14th Feb 2005, 14:20
We had similar tow bar problem on a diversion in South America once upon a time. Think it was in Chile. DC10 stuck at the gate.
What to do....

Airport authority called the nearest army barracks and out come 100 soldiers to the airport. Rigged ropes around the wing gears and hauled away. Worked fine. The only manual push back I've heard of.

14th Feb 2005, 14:21
On our A330's we carry a towbar in the boot just in case!

14th Feb 2005, 15:20
Yeah it make sense to include one in the FSK. Avoids the embarassing situation Virgin are in.

14th Feb 2005, 15:50
I suppose an engine start and reverse thrust was out of the question ;)

Do I remember a Russian craft doing that at LHR some years ago and causing much consternation :ugh:

14th Feb 2005, 16:25
Had an LH A343 divert into MAN back in '95 and there was no towbar available for it as back then it was still a fairly new type that didn't operate into MAN, so the a/c had to be parked across 2 remote stands so it could self manouvre out again.

I would have though that the Airport's Ops department would know what equipment was avaliable from the various handling agents to avoid situations like the VS situation occuring.

Also AMS has TBL tugs, so I'm sure that one of those could have been used - we use them at LHR on the A346 just about everyday.

14th Feb 2005, 16:48
The NLG tyres are the same size albeit a higher ply rating.

No they are not. A340-500/600 uses a larger NLG tyre than A340-200/300.

14th Feb 2005, 21:08
Pssssssst ..... Could help you out here Guv. Number is
Whitehall 1212 - ask for Nosher.

Irish Steve
14th Feb 2005, 21:53
No towbar on station. Noooooo problem.

Happened a while back at an airport not too far from me, a DC8 of all things got diverted in due to inclement WX at it's original tech stop. It got parked a long way from anything else even remotely respectable, and then , once the WX had improved enough to allow it to continue, all was prepared to push it back and allow it to continue on it's smokey way. Weeeellllllll. Almost all. No bar on station. Lots of long complicated transatlantic mobile phone calls, frantic searches of the long grass of the airport in case one was hiding somewhere, but no, no bar.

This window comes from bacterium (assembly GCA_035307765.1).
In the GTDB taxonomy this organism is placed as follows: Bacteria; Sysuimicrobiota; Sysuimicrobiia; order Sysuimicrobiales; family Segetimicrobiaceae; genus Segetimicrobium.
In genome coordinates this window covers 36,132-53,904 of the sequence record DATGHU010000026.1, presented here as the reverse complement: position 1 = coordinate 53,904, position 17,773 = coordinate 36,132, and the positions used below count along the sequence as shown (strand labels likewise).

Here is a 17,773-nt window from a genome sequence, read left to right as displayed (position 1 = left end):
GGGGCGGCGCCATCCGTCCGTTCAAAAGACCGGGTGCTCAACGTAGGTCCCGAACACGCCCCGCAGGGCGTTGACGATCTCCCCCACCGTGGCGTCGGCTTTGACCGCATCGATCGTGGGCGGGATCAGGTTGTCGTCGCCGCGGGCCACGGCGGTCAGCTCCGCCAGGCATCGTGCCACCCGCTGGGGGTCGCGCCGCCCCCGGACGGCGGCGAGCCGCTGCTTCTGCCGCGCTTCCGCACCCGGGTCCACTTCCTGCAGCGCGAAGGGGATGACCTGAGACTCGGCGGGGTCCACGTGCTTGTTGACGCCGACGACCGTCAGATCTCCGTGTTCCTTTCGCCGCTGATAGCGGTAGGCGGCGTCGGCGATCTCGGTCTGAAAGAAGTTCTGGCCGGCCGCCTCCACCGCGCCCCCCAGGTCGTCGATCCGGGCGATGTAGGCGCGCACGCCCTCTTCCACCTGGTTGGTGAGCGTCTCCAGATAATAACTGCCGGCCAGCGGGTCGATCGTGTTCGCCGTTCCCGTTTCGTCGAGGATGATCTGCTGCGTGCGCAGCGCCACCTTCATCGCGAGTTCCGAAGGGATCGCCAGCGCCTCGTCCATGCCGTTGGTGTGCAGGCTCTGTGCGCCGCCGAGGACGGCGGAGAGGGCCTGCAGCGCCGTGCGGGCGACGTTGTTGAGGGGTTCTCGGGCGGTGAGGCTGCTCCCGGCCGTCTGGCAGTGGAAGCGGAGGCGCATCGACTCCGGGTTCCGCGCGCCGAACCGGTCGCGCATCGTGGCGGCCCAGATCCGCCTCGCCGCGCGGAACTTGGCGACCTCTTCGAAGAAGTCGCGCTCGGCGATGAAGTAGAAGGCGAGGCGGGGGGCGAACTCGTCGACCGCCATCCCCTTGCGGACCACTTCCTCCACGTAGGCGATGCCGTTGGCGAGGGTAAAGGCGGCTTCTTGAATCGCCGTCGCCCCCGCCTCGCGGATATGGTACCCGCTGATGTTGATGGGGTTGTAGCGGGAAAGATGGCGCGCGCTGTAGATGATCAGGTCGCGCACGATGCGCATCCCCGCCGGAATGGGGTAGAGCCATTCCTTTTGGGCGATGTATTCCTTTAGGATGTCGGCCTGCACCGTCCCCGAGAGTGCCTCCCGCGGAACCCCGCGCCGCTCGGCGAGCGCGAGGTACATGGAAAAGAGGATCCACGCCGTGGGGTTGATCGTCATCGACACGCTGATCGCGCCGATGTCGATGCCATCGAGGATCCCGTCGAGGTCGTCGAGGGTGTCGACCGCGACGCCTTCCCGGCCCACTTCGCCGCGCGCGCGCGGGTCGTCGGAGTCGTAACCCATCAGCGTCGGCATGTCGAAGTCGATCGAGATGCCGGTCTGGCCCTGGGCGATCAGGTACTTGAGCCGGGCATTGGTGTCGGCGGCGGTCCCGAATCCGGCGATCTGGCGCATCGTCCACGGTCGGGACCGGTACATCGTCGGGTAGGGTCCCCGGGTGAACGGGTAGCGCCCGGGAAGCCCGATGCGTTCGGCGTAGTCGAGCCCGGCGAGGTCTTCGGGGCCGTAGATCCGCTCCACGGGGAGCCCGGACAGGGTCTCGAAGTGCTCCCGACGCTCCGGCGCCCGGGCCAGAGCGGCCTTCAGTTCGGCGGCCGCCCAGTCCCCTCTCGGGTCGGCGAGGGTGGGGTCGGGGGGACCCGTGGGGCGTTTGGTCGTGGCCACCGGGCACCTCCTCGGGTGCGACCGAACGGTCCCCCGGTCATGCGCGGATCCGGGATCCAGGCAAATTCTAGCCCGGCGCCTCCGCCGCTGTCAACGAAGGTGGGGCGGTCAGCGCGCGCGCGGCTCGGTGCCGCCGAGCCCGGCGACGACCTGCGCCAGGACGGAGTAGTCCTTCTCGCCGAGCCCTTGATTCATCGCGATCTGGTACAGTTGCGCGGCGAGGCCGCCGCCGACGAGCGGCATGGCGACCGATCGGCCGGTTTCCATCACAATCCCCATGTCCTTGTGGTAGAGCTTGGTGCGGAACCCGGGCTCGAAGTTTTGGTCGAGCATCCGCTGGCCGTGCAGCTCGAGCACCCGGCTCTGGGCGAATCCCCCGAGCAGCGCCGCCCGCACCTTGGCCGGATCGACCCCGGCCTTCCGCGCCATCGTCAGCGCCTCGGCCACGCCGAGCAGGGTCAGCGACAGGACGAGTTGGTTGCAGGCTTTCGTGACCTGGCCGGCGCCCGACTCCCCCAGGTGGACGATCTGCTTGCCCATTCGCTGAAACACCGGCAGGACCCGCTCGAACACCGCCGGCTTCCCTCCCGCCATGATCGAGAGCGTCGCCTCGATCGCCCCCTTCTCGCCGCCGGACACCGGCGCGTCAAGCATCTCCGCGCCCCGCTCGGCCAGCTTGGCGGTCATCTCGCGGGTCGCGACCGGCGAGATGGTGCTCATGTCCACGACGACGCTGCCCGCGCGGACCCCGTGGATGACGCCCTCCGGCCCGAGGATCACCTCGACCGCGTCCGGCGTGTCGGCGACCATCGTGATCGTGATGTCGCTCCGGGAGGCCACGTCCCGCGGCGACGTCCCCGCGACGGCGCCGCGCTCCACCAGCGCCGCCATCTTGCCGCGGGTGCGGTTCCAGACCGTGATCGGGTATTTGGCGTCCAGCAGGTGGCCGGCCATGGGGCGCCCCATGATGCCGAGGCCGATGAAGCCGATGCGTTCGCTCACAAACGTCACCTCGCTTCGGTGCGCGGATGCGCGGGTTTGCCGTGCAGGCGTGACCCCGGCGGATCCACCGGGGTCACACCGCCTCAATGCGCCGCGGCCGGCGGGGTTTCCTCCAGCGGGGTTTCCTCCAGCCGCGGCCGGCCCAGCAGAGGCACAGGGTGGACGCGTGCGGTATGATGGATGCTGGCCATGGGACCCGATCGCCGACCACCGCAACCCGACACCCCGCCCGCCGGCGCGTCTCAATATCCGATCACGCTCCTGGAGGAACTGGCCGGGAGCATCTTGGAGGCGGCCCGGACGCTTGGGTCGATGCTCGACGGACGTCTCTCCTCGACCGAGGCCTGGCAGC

Eventual solution. Wrap a number of cargo straps around one of the main gear legs, attach a suitable power push back tug behind the wing, take up the slack, and puuuulllllllll.

Broke just about every health and safety rule in the book, and a few more, as well as a whole clipboard full of airport byelaws but shure they got it back far enough that it could then start and self position off the stand by crossing a couple more, and away it eventually smoked into the distance.

Oh the joys of (one upon a time) being a rampie!!!

14th Feb 2005, 23:00
These VS -600's are very special jets indeed. Needed to borrow an extra main wheel for a double wheel change on a SAA -600 - only one carried in spares tin. Seems that VS wheels are a different hub and different rubber. Eventually ended up with a night stop.

15th Feb 2005, 07:32
Also AMS has TBL tugs, so I'm sure that one of those could have been used - we use them at LHR on the A346 just about everyday. unquote

Well we used our TBL tug to tow the a/c 10 meter further onto the gate however it was not allowed acoording the manufactor the 346 is simply to heavy...even KLM called the factory as they have even heavier TBL's but they would not garuantee that it would work...so the rescue B744 picking up the pax had to bring in a towbar